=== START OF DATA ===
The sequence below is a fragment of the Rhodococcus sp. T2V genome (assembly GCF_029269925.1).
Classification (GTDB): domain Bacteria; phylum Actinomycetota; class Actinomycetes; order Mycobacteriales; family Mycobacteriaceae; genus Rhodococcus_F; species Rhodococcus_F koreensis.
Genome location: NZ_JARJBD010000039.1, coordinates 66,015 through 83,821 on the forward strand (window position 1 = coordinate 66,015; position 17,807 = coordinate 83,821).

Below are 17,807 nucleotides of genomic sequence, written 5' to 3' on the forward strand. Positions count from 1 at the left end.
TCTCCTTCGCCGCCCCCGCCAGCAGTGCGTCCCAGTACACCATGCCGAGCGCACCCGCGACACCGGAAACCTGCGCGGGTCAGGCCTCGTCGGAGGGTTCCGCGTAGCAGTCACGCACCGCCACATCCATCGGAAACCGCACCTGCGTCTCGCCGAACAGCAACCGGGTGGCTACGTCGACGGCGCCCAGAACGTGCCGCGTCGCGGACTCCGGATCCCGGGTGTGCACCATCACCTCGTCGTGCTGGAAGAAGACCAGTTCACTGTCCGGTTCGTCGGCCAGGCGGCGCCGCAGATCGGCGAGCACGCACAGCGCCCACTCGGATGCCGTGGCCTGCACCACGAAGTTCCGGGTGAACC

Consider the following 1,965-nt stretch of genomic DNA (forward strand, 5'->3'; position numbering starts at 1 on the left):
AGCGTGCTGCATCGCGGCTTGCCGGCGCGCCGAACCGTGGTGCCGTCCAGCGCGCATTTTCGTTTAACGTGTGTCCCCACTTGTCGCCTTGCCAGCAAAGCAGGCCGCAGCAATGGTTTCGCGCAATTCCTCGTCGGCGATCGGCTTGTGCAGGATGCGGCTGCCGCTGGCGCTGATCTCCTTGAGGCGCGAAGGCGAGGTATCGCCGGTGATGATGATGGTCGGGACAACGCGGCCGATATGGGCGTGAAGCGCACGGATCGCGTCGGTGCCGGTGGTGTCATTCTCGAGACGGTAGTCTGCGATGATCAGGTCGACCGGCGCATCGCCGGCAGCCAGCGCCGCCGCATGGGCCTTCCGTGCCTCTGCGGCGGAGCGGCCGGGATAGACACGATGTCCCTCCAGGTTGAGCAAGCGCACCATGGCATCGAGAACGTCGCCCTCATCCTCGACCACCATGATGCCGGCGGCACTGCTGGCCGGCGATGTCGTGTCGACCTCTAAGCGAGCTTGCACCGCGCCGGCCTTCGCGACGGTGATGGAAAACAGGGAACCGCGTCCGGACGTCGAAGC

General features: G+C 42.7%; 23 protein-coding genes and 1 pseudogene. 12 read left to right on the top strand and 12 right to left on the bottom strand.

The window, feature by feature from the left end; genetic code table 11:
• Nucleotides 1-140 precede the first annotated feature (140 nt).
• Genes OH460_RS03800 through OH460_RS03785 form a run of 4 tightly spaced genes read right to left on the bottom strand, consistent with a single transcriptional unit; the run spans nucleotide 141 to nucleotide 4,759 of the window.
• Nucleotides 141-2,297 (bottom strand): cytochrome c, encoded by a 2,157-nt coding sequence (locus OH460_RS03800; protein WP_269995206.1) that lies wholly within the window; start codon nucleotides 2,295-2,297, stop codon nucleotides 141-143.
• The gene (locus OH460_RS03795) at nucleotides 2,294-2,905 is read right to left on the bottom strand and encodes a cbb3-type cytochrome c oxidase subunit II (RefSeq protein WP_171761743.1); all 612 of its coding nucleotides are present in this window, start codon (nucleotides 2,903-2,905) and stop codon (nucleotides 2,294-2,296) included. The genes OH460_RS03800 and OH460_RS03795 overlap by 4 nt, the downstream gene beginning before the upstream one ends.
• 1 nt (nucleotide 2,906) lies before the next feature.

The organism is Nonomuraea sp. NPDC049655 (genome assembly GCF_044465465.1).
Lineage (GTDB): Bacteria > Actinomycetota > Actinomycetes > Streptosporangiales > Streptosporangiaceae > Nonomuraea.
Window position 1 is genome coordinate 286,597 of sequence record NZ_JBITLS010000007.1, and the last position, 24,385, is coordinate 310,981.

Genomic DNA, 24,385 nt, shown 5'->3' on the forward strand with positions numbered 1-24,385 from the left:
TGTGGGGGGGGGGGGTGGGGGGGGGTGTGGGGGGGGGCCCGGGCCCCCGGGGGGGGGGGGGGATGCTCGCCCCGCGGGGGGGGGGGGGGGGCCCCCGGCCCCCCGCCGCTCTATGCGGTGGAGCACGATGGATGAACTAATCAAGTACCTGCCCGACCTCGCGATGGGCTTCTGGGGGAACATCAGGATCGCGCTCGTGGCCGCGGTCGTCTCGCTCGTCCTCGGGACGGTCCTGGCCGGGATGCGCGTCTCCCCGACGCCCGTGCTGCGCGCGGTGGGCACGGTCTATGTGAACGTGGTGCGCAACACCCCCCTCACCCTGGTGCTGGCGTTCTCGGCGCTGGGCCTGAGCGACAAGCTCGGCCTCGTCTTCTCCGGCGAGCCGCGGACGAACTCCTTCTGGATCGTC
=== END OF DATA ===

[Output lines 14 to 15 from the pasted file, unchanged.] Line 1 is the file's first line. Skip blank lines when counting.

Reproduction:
• 1 nt (nucleotide 2,906) lies before the next feature.

The organism is Nonomuraea sp. NPDC049655 (genome assembly GCF_044465465.1).